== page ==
Getting your kids into Art

Mardi Gras Fish
Mardi Gras Fish

Getting your kids into art is a winning proposition. A tongue-in-cheek meme I recently read counsels: “Get your kids into art, and they’ll never have enough money for drugs.” As is often the case, there’s ┬átruth hidden in the joke that has nothing to do with the financial aspect of creating art and everything to do with kids and art as a pairing that can set them on a healthier and happier path through life, making the benefits long lasting.

According to neuroscience, next to meditation, art is one of the best things a person can do for their brain. While working, I go into a state of high awareness while not being aware of myself at all. I “get lost” in drawing. I lose track of time, while my focus is on creating an image.

During the process of creating art, there is a singular focus on something outside of ourselves, an attempt to capture a feeling we are experiencing.  The brain is highly engaged, as decisions have to be made at every second: which color is needed here? How deep is that shadow on the face? Where do I put the highlights? Do I include imperfections of the original in my drawing? Does that eyebrow really arch that high?

When I sit and draw, I can feel myself reaching into the paper with my pencils, trying to bring into being a feeling that is intimately about me and a feeling I want to express, and at the same time, it’s all about the face of the dog/bird/elephant I’m drawing, not about me. All of my attention and my feelings are engaged and are one with the piece I am creating. The sensation for me is very much like sitting in a kayak and paddling down a river with a strong current, trying to go with the current but maintaining some degree of control. This rare heightened state of the mind is often described as “flow”, or “the zone”, or by musicians, “the crush”.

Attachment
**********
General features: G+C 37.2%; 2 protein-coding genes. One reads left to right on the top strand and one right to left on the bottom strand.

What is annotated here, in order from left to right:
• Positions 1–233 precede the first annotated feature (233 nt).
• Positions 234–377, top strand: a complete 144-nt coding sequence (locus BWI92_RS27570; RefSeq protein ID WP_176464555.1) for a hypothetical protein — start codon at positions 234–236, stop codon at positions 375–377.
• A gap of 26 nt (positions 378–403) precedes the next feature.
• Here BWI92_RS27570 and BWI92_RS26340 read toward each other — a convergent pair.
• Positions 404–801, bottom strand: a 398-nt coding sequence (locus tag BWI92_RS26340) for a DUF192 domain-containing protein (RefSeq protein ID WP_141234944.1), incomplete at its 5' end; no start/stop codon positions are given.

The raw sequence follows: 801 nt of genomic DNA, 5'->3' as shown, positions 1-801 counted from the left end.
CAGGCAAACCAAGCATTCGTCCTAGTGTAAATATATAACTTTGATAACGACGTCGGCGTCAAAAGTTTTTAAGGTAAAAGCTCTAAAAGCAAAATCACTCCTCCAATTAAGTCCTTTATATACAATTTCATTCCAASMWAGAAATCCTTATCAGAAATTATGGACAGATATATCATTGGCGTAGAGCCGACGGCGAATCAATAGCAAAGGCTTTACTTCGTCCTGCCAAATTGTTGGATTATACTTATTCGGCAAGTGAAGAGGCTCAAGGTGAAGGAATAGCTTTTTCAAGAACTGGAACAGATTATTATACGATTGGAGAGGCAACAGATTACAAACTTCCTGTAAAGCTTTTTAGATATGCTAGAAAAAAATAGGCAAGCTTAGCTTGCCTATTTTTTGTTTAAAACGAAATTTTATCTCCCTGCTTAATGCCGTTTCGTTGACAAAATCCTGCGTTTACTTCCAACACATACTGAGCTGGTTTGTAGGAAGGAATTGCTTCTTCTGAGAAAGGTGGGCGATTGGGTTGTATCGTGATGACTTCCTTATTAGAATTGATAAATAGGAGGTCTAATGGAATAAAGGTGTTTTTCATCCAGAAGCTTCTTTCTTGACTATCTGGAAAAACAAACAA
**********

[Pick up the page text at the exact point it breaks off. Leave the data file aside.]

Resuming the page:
Unlike math problems or a biology homework assignment, both of which require focus as well, creating art involves feelings. The process of creating a work of art demands all the skill, technique and mastery of tools at the artist’s disposal, but goes beyond a mental exercise into the realm of the artist’s emotions. Most of the time an artist, regardless of age, will choose to create what they love, or what they feel strongly about. This literally puts the creator of art in touch with his/her feelings.

Now think about how valuable being able to do this is to children. To be in a space where they can disconnect from a reality that at times is overwhelming, distracting or painful and dwell in a space that is uniquely, completely and without compromise their own. By getting your kids into art at an early age, you will give them the gift of expressing themselves in lines, shapes and colors. They can create a refuge for themselves where they can engage in an activity that is soothing and fun, healthy for their brains and their emotions and if the practice is encouraged, can bring benefits all the way into old age.

 

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